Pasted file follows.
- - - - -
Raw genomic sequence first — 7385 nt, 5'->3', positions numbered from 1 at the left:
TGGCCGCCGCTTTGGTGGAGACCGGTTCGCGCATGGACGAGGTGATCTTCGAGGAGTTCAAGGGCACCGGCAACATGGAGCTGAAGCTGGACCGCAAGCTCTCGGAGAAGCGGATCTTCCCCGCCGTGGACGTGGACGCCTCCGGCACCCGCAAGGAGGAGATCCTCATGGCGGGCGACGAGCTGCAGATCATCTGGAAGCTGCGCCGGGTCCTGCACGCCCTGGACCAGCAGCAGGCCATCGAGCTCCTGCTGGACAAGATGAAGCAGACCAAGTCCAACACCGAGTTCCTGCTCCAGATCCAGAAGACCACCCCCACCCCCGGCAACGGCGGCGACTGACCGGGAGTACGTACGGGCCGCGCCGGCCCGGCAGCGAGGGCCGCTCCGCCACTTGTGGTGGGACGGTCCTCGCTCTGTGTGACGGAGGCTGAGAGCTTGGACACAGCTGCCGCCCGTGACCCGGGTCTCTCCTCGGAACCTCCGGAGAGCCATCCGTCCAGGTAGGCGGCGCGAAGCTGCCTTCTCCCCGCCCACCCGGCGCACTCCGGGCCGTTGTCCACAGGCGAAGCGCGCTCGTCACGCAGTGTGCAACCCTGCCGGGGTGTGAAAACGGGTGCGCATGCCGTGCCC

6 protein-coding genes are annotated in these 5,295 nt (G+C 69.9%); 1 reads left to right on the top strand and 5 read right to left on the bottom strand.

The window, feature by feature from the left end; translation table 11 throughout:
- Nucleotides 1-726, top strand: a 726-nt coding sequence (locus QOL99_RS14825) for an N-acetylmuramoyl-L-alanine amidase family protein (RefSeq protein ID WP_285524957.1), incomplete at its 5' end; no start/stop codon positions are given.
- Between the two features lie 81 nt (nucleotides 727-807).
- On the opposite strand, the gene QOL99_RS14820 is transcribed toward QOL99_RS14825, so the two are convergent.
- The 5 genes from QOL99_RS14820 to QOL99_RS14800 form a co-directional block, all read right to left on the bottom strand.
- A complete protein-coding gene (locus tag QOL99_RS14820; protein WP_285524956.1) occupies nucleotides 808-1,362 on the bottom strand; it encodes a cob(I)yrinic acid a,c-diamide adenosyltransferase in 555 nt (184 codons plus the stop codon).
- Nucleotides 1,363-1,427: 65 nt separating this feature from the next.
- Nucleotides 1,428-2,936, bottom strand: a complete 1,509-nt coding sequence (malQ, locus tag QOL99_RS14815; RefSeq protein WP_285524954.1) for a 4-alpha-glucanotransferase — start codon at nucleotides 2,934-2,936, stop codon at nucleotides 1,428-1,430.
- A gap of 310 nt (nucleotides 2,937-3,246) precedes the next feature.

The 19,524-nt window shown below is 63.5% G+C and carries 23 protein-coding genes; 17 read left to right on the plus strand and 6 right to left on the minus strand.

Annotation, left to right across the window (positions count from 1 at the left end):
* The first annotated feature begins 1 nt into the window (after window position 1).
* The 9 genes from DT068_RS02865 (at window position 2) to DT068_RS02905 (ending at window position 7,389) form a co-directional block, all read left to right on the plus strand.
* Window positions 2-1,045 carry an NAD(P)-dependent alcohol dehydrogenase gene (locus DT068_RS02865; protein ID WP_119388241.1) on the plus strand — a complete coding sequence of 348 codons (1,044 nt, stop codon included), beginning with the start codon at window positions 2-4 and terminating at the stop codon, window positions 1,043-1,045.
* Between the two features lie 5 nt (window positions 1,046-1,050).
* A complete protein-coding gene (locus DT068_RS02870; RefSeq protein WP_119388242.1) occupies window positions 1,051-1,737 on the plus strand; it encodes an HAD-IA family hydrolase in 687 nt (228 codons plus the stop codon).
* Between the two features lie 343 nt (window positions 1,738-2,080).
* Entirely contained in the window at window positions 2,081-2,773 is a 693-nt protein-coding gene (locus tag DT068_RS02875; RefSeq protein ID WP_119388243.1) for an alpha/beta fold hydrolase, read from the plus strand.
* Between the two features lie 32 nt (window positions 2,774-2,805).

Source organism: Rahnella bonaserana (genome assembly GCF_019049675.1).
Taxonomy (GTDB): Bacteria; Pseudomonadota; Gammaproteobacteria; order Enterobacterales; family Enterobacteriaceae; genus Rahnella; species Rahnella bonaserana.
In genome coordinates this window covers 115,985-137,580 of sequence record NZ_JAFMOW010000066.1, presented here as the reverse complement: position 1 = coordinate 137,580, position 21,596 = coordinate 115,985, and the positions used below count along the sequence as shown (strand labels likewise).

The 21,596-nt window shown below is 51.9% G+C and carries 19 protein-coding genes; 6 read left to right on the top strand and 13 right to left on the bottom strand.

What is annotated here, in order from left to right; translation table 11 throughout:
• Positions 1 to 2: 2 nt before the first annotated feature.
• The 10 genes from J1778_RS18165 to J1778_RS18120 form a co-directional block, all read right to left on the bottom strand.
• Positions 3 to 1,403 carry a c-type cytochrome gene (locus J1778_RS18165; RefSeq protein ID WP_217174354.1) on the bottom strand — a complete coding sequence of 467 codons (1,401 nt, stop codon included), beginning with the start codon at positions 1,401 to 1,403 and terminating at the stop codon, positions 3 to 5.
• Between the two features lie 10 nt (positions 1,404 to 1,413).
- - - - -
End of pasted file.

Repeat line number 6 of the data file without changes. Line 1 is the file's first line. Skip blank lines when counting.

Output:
- Between the two features lie 81 nt (nucleotides 727-807).